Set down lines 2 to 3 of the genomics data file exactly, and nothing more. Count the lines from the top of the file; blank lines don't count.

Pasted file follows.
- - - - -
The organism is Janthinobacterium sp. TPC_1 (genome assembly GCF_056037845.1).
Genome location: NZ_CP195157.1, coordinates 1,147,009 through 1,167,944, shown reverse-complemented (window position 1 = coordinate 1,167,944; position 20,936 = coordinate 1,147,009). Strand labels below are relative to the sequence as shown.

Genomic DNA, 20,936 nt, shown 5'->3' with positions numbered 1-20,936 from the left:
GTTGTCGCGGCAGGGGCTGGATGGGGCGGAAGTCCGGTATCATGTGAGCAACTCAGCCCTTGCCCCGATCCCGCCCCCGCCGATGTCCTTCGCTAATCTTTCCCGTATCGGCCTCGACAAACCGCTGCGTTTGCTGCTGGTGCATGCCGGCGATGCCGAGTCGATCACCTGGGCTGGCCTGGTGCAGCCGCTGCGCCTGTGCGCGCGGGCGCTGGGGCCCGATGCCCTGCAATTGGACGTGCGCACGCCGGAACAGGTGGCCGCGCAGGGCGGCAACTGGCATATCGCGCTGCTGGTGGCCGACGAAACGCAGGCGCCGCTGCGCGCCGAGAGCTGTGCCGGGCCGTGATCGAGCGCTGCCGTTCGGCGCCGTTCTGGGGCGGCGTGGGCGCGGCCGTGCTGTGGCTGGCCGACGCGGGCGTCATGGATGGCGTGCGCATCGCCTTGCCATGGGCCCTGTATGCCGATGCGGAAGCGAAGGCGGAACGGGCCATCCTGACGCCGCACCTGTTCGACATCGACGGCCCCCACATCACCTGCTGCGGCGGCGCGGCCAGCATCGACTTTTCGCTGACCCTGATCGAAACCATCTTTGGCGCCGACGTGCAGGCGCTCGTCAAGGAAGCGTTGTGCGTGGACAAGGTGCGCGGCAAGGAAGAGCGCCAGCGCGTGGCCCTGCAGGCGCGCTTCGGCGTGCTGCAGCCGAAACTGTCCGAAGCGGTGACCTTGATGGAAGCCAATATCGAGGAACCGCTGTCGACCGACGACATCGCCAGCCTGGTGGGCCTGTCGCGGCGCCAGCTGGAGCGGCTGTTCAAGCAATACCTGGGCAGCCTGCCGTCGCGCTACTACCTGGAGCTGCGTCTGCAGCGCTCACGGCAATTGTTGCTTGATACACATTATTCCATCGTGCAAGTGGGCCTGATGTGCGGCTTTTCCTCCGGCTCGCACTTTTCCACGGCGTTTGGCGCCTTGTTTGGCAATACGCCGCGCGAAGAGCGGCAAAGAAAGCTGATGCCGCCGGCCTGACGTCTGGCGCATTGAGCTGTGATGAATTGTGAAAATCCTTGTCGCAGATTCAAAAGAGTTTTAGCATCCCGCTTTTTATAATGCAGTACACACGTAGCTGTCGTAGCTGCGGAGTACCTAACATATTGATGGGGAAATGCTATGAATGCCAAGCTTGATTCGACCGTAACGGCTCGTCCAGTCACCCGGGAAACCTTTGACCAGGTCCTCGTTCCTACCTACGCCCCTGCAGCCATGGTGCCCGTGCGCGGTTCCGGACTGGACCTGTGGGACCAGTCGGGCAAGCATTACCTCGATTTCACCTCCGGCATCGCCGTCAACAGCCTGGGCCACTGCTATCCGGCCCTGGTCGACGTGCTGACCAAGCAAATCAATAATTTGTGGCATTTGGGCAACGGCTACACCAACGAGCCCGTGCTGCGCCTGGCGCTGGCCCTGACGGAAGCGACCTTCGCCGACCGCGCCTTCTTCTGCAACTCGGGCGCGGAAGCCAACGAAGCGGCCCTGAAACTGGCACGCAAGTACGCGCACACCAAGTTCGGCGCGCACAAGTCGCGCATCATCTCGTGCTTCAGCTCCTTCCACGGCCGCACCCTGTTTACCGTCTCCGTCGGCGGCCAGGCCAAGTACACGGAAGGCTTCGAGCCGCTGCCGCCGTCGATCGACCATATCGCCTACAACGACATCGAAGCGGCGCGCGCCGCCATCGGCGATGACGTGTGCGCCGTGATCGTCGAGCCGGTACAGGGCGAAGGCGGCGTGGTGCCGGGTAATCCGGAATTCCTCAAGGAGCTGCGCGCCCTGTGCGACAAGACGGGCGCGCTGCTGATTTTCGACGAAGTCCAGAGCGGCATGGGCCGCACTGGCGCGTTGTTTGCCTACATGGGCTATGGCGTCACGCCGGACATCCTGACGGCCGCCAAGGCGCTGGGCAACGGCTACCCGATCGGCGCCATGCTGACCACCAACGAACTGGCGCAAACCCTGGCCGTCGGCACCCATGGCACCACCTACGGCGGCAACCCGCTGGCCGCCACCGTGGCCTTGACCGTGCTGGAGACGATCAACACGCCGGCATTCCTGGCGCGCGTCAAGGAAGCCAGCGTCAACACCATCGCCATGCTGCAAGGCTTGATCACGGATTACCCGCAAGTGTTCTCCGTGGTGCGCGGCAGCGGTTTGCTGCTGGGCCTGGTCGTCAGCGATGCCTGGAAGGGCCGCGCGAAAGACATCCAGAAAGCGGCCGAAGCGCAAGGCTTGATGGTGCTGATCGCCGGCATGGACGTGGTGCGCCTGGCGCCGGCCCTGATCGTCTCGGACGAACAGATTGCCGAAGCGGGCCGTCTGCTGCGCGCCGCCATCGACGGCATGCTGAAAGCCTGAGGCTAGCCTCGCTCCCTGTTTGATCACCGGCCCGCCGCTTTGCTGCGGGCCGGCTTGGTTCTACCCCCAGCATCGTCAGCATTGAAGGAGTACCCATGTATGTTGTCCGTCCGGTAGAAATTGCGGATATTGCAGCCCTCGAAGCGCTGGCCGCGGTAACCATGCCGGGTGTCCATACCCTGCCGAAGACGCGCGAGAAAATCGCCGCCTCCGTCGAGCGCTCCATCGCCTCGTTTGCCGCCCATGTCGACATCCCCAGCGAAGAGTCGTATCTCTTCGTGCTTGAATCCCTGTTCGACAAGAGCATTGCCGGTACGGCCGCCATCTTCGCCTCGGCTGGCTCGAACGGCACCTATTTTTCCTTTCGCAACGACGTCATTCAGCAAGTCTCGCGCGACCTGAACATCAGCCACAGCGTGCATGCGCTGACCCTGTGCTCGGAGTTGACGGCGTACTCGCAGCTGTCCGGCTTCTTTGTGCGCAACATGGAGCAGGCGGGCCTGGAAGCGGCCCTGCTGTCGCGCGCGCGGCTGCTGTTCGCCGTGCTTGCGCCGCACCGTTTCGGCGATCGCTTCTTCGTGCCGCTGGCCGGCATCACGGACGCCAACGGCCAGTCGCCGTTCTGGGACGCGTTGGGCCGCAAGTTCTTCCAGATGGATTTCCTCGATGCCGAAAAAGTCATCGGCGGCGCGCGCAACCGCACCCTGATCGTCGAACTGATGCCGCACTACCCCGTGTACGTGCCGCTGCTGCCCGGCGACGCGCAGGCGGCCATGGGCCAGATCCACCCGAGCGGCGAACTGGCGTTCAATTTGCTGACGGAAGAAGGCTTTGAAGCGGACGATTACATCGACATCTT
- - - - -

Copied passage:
Genome location: NZ_CP195157.1, coordinates 1,147,009 through 1,167,944, shown reverse-complemented (window position 1 = coordinate 1,167,944; position 20,936 = coordinate 1,147,009). Strand labels below are relative to the sequence as shown.

Genomic DNA, 20,936 nt, shown 5'->3' with positions numbered 1-20,936 from the left: